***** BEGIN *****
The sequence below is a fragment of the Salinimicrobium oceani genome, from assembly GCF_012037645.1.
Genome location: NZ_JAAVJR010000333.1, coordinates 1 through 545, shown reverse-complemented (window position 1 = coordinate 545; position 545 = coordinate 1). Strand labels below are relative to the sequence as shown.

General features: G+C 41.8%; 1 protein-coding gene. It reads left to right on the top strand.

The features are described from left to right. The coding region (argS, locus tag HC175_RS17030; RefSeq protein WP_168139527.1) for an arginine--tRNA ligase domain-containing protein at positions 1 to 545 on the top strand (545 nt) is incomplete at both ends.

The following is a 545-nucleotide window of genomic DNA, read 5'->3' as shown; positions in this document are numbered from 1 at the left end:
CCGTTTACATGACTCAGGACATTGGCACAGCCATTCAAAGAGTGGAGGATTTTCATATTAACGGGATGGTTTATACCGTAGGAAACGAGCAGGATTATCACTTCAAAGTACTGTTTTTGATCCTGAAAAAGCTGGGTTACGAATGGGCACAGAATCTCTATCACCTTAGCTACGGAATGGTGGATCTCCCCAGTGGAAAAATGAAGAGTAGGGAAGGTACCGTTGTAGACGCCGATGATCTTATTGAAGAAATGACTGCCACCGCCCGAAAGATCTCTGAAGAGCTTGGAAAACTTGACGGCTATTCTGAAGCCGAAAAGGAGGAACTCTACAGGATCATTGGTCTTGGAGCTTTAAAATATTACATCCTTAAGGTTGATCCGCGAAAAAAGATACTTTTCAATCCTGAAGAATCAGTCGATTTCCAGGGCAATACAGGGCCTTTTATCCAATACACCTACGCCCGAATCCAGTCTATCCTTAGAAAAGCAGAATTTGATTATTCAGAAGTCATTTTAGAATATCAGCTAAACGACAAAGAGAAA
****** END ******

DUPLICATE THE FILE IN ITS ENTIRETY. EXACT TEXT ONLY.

The sequence below is a fragment of the Salinimicrobium oceani genome, from assembly GCF_012037645.1.
Genome location: NZ_JAAVJR010000333.1, coordinates 1 through 545, shown reverse-complemented (window position 1 = coordinate 545; position 545 = coordinate 1). Strand labels below are relative to the sequence as shown.

General features: G+C 41.8%; 1 protein-coding gene. It reads left to right on the top strand.

The features are described from left to right. The coding region (argS, locus tag HC175_RS17030; RefSeq protein WP_168139527.1) for an arginine--tRNA ligase domain-containing protein at positions 1 to 545 on the top strand (545 nt) is incomplete at both ends.

The following is a 545-nucleotide window of genomic DNA, read 5'->3' as shown; positions in this document are numbered from 1 at the left end:
CCGTTTACATGACTCAGGACATTGGCACAGCCATTCAAAGAGTGGAGGATTTTCATATTAACGGGATGGTTTATACCGTAGGAAACGAGCAGGATTATCACTTCAAAGTACTGTTTTTGATCCTGAAAAAGCTGGGTTACGAATGGGCACAGAATCTCTATCACCTTAGCTACGGAATGGTGGATCTCCCCAGTGGAAAAATGAAGAGTAGGGAAGGTACCGTTGTAGACGCCGATGATCTTATTGAAGAAATGACTGCCACCGCCCGAAAGATCTCTGAAGAGCTTGGAAAACTTGACGGCTATTCTGAAGCCGAAAAGGAGGAACTCTACAGGATCATTGGTCTTGGAGCTTTAAAATATTACATCCTTAAGGTTGATCCGCGAAAAAAGATACTTTTCAATCCTGAAGAATCAGTCGATTTCCAGGGCAATACAGGGCCTTTTATCCAATACACCTACGCCCGAATCCAGTCTATCCTTAGAAAAGCAGAATTTGATTATTCAGAAGTCATTTTAGAATATCAGCTAAACGACAAAGAGAAA